Peaktalk reports on Alain Finkielkraut, a noted French professor of philosophy, who has just entered the Eurabian vortex. His comments in an interview with the Israeli left-wing newspaper Ha-Aretz are nothing more than what any sensible blogger might post — this is a not a mere socio-economic phenomenon, the rioters don’t want to be French; on the contrary they hate France and Western culture; it’s racist to look the other way and excuse and minimize what’s going on.
And I have been just horrified by these acts, which kept repeating themselves, and horrified even more by the understanding with which they were received in France. These people were treated like rebels, like revolutionaries. This is the worst thing that could happen to my country. And I’m very miserable because of it. Why? Because the only way to overcome it is to make them feel ashamed. Shame is the starting point of ethics. But instead of making them feel ashamed, we gave them legitimacy. They’re `interesting.’ They’re `the wretched of the earth.’ Imagine for a moment that they were whites, like in Rostock in Germany. Right away, everyone would have said: `Fascism won’t be tolerated.’ When an Arab torches a school, it’s rebellion. When a white guy does it, it’s fascism. I’m `color blind.’ Evil is evil, no matter what color it is. And this evil, for the Jew that I am, is completely intolerable.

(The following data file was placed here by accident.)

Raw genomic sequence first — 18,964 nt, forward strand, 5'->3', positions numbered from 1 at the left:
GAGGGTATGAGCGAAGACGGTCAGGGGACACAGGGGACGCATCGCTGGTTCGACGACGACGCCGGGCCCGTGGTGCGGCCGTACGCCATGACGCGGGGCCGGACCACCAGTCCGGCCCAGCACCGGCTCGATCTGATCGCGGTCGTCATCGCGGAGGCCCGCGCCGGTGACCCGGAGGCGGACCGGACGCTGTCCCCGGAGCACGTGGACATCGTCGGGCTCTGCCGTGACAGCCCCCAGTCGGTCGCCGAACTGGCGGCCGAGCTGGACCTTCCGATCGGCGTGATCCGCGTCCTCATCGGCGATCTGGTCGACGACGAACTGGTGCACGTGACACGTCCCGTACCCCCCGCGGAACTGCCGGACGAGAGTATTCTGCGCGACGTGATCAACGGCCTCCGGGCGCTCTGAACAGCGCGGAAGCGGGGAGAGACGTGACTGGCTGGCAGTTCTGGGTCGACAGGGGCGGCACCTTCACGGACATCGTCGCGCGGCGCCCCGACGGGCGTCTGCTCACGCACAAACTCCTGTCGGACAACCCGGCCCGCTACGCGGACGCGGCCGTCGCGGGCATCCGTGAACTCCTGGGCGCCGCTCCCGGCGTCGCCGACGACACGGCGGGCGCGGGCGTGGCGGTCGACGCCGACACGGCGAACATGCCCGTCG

Sylvain Cypel of Le Monde, France’s pre-eminent left-wing newspaper, went through the lengthy interview excerpting everything he could to make Finkielkraut look as racist as possible. As a result, a firestorm broke out in France, with AF becoming the object of accusations of racism, incitement to violence, death threats, and libel prosecutions by MRAP, a group that claims to be anti-racist, but is a full-fledged demopathic organization dedicated to silencing any criticism of Muslims in France. Finkielkraut ended up forced to back down.
The best take so far on this affair is Hillel Halkin in The New York Sun today, where among other things, he points out the unsavory behavior of the two “papers of record” in France and Israel, Le Monde and Ha-Aretz.